The Introduction, that foundation stone of a scientific paper, is having growing pains. Authors must find a way to insert their new work into an ever denser forest of background knowledge. One tactic is to put some of the most relevant background work into the Discussion. As counterintuitive as this approach may sound, it is becoming more common, making it more difficult for the average reader to determine what is new in any given paper.
The Introduction-into-Discussion tactic is based on what is otherwise a sound approach in writing a paper: explain the work as it happened. (This is not the only basis for a paper's organization; see Wells, W.A. 2004. J. Cell Biol. 165:757–758 for other examples.) A fictional example of the logic is as follows:
Introduction: We set out on an unbiased hunt for interesting things in this area (e.g., ras biology), so here is some general background about ras. But of course lots of things are connected to ras, so I won't go into details. There is no way that I could have read all 31,710 papers about ras before I started, anyway.
Results: We found this amazing connection between ras and angiogenesis—look at how novel our results are!
Buried somewhere in the middle of the Discussion: Oh yeah, a bunch of others have found ras–angiogenesis connections, which we haven't mentioned until now because that was not what we set out to study in our unbiased hunt.
The end result is that many casual readers will think that the result is far more novel than it really is and miss out on much of the most relevant context.
Using this organizational tactic is not necessarily an attempt to boost the work's apparent significance. As pointed out above, it is based in part on a valid writing strategy and is a reasonable response to the suffocating mass of background literature. It may also stem from a failure to acknowledge changed circumstances. In the past, an unbiased screen or unexpected link was likely to land a researcher in virgin territory. That is no longer true.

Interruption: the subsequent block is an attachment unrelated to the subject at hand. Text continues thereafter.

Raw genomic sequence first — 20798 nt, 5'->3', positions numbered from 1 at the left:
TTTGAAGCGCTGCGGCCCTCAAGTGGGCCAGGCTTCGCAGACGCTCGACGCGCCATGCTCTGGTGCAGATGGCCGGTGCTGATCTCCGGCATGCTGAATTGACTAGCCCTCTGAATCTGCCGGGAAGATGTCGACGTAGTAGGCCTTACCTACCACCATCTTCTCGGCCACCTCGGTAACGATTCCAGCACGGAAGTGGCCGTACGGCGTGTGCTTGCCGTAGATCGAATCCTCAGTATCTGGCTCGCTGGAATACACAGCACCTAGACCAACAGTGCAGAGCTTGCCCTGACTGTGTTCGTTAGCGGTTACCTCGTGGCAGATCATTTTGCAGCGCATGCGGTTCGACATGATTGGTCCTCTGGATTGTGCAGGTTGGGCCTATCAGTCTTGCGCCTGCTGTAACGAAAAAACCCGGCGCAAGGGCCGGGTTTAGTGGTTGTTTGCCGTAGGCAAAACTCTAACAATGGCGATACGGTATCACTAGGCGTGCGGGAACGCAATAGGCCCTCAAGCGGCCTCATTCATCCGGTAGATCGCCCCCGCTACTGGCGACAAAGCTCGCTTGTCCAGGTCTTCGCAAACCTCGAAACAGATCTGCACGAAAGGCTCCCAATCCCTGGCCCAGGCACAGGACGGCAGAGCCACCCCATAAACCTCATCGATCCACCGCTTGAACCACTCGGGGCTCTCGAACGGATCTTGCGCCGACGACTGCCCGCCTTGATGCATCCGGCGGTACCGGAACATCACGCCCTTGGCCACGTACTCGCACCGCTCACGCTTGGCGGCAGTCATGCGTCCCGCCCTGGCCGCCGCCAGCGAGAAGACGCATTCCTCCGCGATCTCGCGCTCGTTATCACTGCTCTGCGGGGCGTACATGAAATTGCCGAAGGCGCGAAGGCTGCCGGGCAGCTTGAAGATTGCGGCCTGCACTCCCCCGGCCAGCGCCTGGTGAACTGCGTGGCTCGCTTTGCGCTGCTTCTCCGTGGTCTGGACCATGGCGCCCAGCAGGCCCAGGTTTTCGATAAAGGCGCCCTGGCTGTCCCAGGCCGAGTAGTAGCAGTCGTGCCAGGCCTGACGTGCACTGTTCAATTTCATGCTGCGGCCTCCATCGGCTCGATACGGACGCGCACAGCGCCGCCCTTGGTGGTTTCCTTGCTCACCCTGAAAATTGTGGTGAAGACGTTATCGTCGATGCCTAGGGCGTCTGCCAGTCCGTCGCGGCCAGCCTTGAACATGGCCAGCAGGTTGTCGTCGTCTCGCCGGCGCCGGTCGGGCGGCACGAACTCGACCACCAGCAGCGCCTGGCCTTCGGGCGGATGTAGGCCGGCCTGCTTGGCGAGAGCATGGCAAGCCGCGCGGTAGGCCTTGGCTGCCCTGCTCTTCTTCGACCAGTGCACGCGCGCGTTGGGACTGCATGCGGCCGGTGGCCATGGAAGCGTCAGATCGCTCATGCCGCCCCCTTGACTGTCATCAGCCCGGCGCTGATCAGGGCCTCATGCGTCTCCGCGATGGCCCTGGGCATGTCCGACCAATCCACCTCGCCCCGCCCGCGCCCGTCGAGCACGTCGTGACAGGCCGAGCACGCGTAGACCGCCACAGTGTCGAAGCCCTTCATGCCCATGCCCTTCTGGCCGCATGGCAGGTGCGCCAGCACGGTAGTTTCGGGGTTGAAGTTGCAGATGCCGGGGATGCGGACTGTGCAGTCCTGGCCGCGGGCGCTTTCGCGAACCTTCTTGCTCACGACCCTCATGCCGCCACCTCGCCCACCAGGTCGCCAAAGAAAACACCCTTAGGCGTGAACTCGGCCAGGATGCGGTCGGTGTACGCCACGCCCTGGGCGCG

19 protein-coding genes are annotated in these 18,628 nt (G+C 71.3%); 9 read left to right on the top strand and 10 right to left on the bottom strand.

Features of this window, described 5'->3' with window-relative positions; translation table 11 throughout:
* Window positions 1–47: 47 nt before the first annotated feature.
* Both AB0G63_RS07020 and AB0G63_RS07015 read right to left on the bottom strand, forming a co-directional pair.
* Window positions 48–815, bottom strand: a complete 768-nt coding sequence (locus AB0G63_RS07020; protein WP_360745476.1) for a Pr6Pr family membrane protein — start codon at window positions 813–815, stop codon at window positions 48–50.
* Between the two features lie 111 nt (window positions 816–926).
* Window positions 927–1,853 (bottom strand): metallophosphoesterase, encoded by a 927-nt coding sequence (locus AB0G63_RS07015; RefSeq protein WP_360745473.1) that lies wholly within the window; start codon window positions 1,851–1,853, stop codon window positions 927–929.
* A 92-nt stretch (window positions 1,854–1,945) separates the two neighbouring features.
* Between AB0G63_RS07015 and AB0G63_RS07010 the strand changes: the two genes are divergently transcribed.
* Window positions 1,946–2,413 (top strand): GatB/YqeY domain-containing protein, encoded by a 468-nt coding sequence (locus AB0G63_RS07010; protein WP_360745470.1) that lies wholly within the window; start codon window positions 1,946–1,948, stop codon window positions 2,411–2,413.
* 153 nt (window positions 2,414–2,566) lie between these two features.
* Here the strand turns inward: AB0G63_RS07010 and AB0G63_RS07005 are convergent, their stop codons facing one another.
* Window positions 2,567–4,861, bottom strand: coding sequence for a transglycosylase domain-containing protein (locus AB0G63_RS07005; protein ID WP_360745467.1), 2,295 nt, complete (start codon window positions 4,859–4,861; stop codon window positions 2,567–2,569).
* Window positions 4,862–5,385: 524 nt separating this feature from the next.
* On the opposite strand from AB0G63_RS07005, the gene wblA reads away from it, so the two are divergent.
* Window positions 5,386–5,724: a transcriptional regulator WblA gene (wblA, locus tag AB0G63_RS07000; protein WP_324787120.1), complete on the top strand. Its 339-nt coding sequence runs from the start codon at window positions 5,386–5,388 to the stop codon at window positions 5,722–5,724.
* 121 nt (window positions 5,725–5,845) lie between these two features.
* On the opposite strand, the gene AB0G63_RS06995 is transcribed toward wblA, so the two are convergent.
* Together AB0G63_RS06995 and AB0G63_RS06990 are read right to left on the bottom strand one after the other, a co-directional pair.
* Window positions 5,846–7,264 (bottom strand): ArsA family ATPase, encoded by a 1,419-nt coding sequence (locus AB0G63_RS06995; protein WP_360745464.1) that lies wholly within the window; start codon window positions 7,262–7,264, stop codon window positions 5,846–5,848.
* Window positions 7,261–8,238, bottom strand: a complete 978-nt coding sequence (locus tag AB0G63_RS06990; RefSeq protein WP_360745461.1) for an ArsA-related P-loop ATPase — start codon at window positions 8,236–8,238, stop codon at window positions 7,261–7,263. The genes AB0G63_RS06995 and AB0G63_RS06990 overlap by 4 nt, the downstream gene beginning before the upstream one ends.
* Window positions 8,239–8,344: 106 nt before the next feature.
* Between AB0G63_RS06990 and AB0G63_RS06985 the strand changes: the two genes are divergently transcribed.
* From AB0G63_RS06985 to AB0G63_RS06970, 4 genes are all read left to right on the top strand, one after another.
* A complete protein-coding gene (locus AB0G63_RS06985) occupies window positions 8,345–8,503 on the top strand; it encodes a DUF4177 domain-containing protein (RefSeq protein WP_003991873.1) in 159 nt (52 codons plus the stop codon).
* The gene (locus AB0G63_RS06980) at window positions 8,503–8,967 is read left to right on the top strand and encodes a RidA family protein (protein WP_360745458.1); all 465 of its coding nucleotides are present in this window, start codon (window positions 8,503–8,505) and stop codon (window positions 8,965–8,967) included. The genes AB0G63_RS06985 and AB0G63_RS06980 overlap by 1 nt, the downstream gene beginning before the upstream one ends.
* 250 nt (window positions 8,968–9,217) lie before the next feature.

A more intellectually honest strategy is possible. This approach is based on a three-part Introduction. First comes the general background that sets out the motivation for the unbiased screen. Then comes the briefest of descriptions of the main result. Finally, there is a description of the preexisting literature in this newly revealed area, so that it will be obvious how the new results add to this field.
To some, the juxtaposition of old and new sounds like the job of the Discussion. What, then, is the difference between the Introduction and Discussion? The Introduction should contain the information that the researcher read on PubMed in an excited semi-panic after first seeing the angiogenesis effect. The rest of the experiments were, after all, based on what was read during that quick literature scan. This is the information that was known before, and it should be presented in terms of the world view that existed before the current results came along. Then the Discussion is where the new results are compared and integrated with the older literature; it outlines the world view after consideration of the new results.
Many authors are already making use of this three-part organization for Introductions. In the interest of all those time-crunched scientists who find themselves skimming papers, let's hope that more will follow their lead. Readers, reviewers, and editors must demand honesty and clarity not only in the selection of data, but also in the order in which it is presented.